While I've often enjoyed Batman, I've never been hugely keen on the idea of a Bat-Family. The mere sight of Robin tends to feel like a holdover from a shinier, happier time in comics that doesn't seem to jive with the modern notion of Batman. The fact that there have been four little black-haired boys in the Robin internship program – not to mention that blonde girl they always forget to mention – and a few different Batgirls and even Ace the Bat-Hound set the stage for me to groan at the introduction of Batwoman back in that 52 series a few years back. The ridiculous melodrama of her first run-in with Renee Montoya in that series didn't help matters.
Times have changed, though. Batwoman #1 finally hit the shops this week, after this new series had been teased as a new ongoing for months even before DC announced this New 52, and thus the book was delayed even more so it could step right into that big push. However, this particular book shines because it doesn't have that 'look how new and different and edgy we can be now' vibe that some of these New 52 #1s have. Instead, having been written pre-reboot, it feels like a beautiful new pair of shoes that fit like you've already been wearing them forever.
Perhaps that's a mighty gay sentiment, but that's honestly the first simile that came to mind. Maybe it's appropriate for a review of DC's highest profile gay character. I'm in touch with my feminine side, and it's a good place to be. H8ers gonna h8.
(And now I feel dirty for writing that.)
Anyway, the art of J.H. Williams III is the big selling point here, rendering from his own script co-written with W. Haden Blackman, and it's oftentimes breathtaking in its scope and fascinating with its inventive layouts, and Dave Stewart does amazing things with the colors as well. Batwoman #1 opens with a really creepy ghost story about a spirit we come to know as La Llorona, aka The Weeping Woman, who has been abducting and drowning children. Is it an urban legend, is it a metahuman, is it magic? We don't know yet, but that first sequence is unbelievably eerie and sets up a seemingly impossible task for Batwoman to deal with. How do fisticuff-centered vigilantes deal with ghosts?
Other refreshing signs of being written pre-reboot include the fact that recent issues of Detective Comics which detailed Kate Kane's messed-up family origin and the return of her broken twin sister as the criminal known only as Alice are kept intact, and the set up that her cousin Bette Kane, formerly the Teen Titan Flamebird, wants to be her partner in crimefighting has carried over as well. One would hope the history of the Teen Titans doesn't get so messed up and reworked in Teen Titans #1 that there will already be continuity burps in the DCnU.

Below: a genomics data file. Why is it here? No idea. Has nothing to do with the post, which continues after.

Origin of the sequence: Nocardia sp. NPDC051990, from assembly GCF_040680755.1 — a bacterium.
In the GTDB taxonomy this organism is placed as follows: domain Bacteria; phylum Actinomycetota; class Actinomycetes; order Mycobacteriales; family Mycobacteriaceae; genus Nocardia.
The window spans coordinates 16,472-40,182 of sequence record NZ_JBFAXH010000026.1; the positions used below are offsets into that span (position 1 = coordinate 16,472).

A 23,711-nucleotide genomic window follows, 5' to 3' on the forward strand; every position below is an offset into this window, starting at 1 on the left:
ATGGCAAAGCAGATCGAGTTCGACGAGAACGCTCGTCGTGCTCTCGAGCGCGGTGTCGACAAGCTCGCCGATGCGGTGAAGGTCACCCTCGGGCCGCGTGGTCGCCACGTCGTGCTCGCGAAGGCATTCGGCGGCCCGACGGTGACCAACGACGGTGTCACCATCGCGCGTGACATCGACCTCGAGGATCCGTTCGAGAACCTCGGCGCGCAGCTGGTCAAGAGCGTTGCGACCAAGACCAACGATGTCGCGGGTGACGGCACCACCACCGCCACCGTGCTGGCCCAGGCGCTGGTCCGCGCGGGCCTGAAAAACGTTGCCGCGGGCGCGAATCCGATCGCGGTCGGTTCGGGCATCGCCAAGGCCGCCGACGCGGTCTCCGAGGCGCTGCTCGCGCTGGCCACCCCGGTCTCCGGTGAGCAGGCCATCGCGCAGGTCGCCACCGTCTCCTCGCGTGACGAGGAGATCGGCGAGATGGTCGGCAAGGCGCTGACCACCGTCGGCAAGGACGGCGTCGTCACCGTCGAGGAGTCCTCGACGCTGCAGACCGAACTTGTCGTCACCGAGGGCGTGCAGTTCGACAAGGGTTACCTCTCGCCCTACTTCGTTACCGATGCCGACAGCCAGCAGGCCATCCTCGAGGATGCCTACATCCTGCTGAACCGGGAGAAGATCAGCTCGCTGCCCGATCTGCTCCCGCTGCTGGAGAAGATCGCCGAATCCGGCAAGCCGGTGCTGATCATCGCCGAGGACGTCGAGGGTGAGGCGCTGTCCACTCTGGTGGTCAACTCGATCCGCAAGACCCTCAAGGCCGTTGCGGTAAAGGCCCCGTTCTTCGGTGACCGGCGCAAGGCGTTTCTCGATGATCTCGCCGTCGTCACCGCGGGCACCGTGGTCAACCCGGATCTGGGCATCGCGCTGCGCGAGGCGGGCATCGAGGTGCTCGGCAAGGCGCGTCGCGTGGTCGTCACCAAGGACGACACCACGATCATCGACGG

However, that's not to say that nothing's changed. Kate's new love interest, Maggie Sawyer, is no longer a captain in the Gotham Police Department, but just a detective, and it's heavily implied that Renee Montoya, Kate's ex, is dead – or at least believed to be dead. Did she fake her death before becoming The Question? Is she even still the Question in the DCnU? And how exactly does Batman fit into all this? We'll find out soon enough, and I'm completely on board to find out.
Other cool things about this issue: Williams III is bringing back characters from Chase, the Dan Curtis Johnson book he illustrated in the late 1990s. Cameron Chase, agent of the Department of Extranormal Operations, has been assigned by Director Bones to investigate a terrorist organization known as Medusa and stick around Gotham City long enough to find out just who the Batwoman really is. Mr. Bones, people. I don't care who you are, but a chain-smoking government official with invisible poisonous flesh who wears pink ties with lingerie ladies on them is never anything but fantastic. There's also the introduction of a great new group of joke villains in Q-Ball and The Pool Hall Gang. The fact that they exist is a great sign that, for as dramatic and moody as this book is going to look and feel, Williams and Blackman won't lose sight of what's cool and fun about comics.
There may be a bit of curiosity about how often in Batwoman #1 we see the Kanes getting undressed and, to indulge my hetero side for a moment, how often Kate's chest appears to be, uh, somewhat pointy, but in all honesty, they look and seem to move like actual human breasts and not the gravity-defying volleyballs that most comic women are given. Also curious is how ridiculously ashen Kate's skin is – one would think the shock red hair and that morgue-gray skin would be a dead giveaway to anyone who's familiar with the two of them.
But have I mentioned the amazing layouts? I did? Well, here's more detail. There's one bit where Batwoman and Bette – whose been forced into plain gray togs and a mask by Kate, who is also referring to her only as Plebe – are running out to fight crime, and the panels are all placed in a cleverly-combined logo mixture of both Batwoman and Flamebird. The DEO page has a giant logo in the middle so you get the feel of where this scene takes place. The horrible tragedy of the drowned children is depicted with this deeply saddened skeleton in the center with waves of watery panels flowing out from it. It's just stunningly inventive and beautifully accomplished work.
Batwoman #1 has helped me do a complete 180 on this character. Where once I thought she was just another cheap knockoff, now I see the truth. This book is going to be stellar.
CRAVE ONLINE RATING: 9.6/10